Report on Cardinal Donald Wuerl’s midday Ash Wednesday Mass on Feb. 18 at the Cathedral of St. Matthew the Apostle. That was the assignment given me, and one that I was looking forward to writing about.
I have covered the archbishop of Washington’s Ash Wednesday Mass at the cathedral many, many times in my 30 years here at the Catholic Standard. The solemnity of the liturgy, the beauty of the music, and the majesty of the church itself all combine to make an inspiring start to a holy Lent for me.
This year’s Mass was different. After the cardinal celebrated the liturgy in which he reminded us of the seriousness with which we must observe this penitential season, he challenged us to remember, pray for and speak out on behalf of persecuted Christians around the world.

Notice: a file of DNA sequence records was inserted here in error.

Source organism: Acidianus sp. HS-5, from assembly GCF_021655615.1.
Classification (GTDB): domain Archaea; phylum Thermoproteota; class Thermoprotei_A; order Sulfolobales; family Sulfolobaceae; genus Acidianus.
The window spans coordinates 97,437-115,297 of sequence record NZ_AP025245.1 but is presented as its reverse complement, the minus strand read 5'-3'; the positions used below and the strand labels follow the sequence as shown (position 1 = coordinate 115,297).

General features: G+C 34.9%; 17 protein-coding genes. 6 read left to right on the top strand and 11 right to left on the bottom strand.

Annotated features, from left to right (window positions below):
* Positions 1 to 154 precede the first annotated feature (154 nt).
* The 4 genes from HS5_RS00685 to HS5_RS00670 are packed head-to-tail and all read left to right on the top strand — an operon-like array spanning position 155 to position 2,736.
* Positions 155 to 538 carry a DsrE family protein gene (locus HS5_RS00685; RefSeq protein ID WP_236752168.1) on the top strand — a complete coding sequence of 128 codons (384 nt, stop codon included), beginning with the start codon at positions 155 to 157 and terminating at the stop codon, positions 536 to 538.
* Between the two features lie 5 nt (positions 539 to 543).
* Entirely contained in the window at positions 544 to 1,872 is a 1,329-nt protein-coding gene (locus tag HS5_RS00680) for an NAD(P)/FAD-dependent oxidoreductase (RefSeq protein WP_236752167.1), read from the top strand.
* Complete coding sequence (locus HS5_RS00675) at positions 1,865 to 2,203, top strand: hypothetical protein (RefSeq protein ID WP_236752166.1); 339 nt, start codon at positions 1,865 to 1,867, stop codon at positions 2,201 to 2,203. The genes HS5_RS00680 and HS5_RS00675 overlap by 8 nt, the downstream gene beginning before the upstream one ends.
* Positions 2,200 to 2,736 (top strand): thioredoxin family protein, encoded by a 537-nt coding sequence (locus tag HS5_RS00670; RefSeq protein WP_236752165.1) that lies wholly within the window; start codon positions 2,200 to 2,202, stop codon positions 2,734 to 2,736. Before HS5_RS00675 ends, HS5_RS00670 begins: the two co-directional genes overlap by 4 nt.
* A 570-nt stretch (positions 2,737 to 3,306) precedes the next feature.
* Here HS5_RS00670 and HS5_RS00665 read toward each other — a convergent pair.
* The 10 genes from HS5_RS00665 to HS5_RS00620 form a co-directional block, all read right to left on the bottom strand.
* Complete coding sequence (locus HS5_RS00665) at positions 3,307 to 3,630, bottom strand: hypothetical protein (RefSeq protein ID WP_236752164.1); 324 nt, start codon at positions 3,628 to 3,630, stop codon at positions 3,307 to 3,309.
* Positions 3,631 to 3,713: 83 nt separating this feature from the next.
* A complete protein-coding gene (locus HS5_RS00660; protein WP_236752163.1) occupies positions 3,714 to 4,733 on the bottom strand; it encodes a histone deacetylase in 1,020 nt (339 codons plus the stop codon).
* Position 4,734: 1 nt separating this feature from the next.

“People are being slaughtered simply because they believe in Jesus Christ,” Cardinal Wuerl said at the end of the Mass. “We should not have to die, we should not have to pay this extraordinary price no one else has to pay because we are followers of Jesus.”
The cardinal made his impassioned plea just days after a horrified world learned (and saw on Internet-posted videos) that 21 Coptic Christians were beheaded in Libya by Islamic State terrorists. Those Christians – 20 were Egyptian and one was from another part of Africa – were killed, simply because they professed Jesus as Lord and God.
“The blood of our Christian brothers and sisters is a testimony which cries out to be heard,” Pope Francis said after their deaths. “Their blood confesses Christ.”